Taxing the rich

by Neil Rickert

A recent post at Confessions of a Former Conservative begins with a quote from facebook on grade sharing:

Support Grade Sharing !

This new rule will only affect students with over a 3.8 GPA.
what it will do, is take a percentage of their grade and it will be applied to the students with a lower grade .

Share this with your kids, students, and liberal friends and watch the sparks fly !!!

This apparently comes from an argument on taxation, though I don’t have a facebook account so I haven’t tried to track down the details.

I agree with formerconservative, that it is a poor analogy.  Beyond that, my take on the taxation issue is a little different.

For myself, I have done reasonably well economically.  In fact, I have done well enough that I can afford to have a blog.  Well, okay, it’s a free wordpress blog, so that doesn’t say much, though it does require computer and internet access.  My ability to do well economically has depended on my use of social support services.  These include education, transportation, communication, etc.  So it is only fair that I pay part of the cost of those important support services.  Those at the highest income levels depend disproportionately more on those social support services.  They might not depend on them for individual needs – perhaps they use private schools, and live in a private estate with its own private roads.  However, their ability to earn their income does depend on those services being available.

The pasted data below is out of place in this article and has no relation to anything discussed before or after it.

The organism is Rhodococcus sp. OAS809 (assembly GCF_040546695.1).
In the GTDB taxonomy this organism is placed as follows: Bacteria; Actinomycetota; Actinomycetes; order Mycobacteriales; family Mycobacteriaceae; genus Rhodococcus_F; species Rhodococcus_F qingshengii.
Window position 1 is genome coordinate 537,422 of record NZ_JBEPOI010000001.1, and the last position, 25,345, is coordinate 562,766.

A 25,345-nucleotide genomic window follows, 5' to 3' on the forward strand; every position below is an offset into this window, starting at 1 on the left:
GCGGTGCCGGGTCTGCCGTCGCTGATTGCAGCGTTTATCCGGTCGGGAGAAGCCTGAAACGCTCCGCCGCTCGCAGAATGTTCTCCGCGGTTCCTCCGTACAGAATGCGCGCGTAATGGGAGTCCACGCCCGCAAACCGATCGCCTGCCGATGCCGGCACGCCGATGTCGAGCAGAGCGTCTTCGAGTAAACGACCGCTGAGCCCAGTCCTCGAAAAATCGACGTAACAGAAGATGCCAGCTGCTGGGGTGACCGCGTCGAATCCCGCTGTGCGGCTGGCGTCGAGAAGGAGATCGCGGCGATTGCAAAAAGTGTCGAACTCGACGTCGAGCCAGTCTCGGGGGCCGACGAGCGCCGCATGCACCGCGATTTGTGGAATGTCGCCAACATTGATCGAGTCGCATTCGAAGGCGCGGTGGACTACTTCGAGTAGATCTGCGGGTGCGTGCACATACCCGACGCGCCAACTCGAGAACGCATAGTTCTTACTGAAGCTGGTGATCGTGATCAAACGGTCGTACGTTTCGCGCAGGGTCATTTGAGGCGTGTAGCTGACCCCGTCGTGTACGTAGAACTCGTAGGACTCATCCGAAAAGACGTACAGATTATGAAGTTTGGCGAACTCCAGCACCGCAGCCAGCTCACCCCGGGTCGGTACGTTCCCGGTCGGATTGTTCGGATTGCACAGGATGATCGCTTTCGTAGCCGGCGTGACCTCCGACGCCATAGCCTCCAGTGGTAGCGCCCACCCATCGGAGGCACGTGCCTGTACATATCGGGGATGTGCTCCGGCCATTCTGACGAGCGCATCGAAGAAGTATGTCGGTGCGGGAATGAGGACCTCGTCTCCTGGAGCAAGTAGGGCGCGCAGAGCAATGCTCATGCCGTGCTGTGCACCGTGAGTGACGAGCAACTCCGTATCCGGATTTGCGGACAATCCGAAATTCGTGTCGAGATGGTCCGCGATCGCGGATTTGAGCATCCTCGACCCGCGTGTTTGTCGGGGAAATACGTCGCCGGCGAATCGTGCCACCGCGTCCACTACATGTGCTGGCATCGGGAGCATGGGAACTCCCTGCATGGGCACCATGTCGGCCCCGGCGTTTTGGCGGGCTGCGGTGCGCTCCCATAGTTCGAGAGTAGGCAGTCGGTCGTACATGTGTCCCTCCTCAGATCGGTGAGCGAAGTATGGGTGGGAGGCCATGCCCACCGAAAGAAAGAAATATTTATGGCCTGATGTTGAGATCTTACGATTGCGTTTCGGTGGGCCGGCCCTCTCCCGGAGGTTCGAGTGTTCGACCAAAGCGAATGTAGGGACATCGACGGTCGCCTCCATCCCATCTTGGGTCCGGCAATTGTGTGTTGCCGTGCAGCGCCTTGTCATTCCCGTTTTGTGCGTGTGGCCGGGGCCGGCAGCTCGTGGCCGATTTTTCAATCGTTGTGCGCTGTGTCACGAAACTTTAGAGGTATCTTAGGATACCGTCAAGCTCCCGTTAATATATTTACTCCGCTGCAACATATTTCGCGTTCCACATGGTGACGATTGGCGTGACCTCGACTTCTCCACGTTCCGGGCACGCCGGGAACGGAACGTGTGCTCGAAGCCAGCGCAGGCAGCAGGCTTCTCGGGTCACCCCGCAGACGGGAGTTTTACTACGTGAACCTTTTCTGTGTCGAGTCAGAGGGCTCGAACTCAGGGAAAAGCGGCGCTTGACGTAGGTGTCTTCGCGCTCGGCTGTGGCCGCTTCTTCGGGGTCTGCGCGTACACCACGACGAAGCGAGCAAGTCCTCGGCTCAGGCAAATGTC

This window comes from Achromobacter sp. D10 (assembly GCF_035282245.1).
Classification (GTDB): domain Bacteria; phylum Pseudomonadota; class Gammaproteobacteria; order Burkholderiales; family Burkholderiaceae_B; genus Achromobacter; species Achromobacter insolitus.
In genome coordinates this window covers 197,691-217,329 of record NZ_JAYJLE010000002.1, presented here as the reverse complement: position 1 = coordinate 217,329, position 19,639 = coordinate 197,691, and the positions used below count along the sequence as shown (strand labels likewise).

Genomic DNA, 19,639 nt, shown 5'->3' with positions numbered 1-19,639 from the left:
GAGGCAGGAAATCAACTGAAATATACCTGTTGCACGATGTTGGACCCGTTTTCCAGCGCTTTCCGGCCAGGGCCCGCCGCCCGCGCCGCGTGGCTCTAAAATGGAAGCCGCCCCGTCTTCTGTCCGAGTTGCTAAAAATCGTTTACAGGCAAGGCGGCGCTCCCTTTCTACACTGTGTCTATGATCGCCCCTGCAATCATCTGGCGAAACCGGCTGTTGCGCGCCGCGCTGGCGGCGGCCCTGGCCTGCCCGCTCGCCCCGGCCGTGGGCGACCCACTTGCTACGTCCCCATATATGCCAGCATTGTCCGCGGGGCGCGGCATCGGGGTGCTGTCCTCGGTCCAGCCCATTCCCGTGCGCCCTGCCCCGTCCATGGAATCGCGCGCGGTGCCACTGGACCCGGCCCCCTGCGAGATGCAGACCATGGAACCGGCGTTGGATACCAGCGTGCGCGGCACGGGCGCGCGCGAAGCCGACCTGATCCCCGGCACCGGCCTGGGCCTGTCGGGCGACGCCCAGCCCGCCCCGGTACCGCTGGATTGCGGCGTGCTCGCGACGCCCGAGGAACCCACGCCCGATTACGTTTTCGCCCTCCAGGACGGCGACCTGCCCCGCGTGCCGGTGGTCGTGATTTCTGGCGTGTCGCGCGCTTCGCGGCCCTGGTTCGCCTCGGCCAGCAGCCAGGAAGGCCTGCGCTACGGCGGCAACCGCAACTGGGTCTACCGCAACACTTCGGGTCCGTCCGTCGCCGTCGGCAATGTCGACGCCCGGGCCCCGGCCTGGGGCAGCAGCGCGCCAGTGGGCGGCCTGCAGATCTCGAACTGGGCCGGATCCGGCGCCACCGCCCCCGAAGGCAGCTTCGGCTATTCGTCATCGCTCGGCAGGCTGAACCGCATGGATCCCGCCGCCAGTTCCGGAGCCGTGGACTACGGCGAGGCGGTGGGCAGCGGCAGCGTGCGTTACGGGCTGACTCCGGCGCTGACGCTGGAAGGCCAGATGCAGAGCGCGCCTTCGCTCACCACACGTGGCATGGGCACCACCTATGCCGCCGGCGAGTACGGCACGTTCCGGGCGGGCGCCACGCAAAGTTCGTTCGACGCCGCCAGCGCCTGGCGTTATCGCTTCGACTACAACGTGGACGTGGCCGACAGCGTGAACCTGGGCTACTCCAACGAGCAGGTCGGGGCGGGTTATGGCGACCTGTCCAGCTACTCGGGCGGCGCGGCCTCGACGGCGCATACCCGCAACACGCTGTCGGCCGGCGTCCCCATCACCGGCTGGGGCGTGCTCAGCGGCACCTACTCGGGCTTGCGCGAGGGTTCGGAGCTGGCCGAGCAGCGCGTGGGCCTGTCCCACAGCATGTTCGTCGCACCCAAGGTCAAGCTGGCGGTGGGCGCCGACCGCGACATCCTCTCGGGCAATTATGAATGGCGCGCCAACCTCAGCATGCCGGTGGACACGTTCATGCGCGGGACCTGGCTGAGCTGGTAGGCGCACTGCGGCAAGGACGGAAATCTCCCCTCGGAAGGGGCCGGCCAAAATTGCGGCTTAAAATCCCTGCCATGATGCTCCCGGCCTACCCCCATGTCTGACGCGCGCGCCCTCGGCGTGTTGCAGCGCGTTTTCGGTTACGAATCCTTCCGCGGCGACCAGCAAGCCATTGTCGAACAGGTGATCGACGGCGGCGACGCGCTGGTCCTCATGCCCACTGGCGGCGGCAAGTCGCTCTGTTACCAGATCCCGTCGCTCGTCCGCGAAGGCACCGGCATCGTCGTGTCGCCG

I disagreed with the Reagan tax cuts and with the Bush tax cuts, because they were paid for by increasing debt that our children and grand children will be responsible for.  The argument from some on the political right – “It’s my money, and the government should not take it away from me” – is just nonsense.  It should be understood as a declaration that they are deadbeats, wanting to sponge off society but unwilling to pay for the services that made their income possible.

Getting back to the grade question – yes, in some ways, that also depends on social services, such as education systems and public libraries.  However, those who earn high grades are already paying it back.  There is nothing more rewarding for a teachers, than to see their students do well.  And having a well educated work force is good for the economy.

4 Comments to “Taxing the rich”

  1. Neil,

    I couldn’t agree with you more. Wealthy individuals in America, generally wouldn’t have been able to earn their status and income without utilizing social services, and public funded infrastructure. One could argue that since their wealth depended on selling goods and services, then even the roads and highways used to transport those goods and services far outweighs the infrastructure utilized by an average American (“average” in terms of wealth and/or income). They also live in America, which many wouldn’t have been able to gain as much had they lived anywhere else. If this is the case, then “paying” that country back by complying with higher taxation sounds reasonable as well — especially if the alternative could have involved living in Uganda digging ditches, rather than acquiring serious wealth.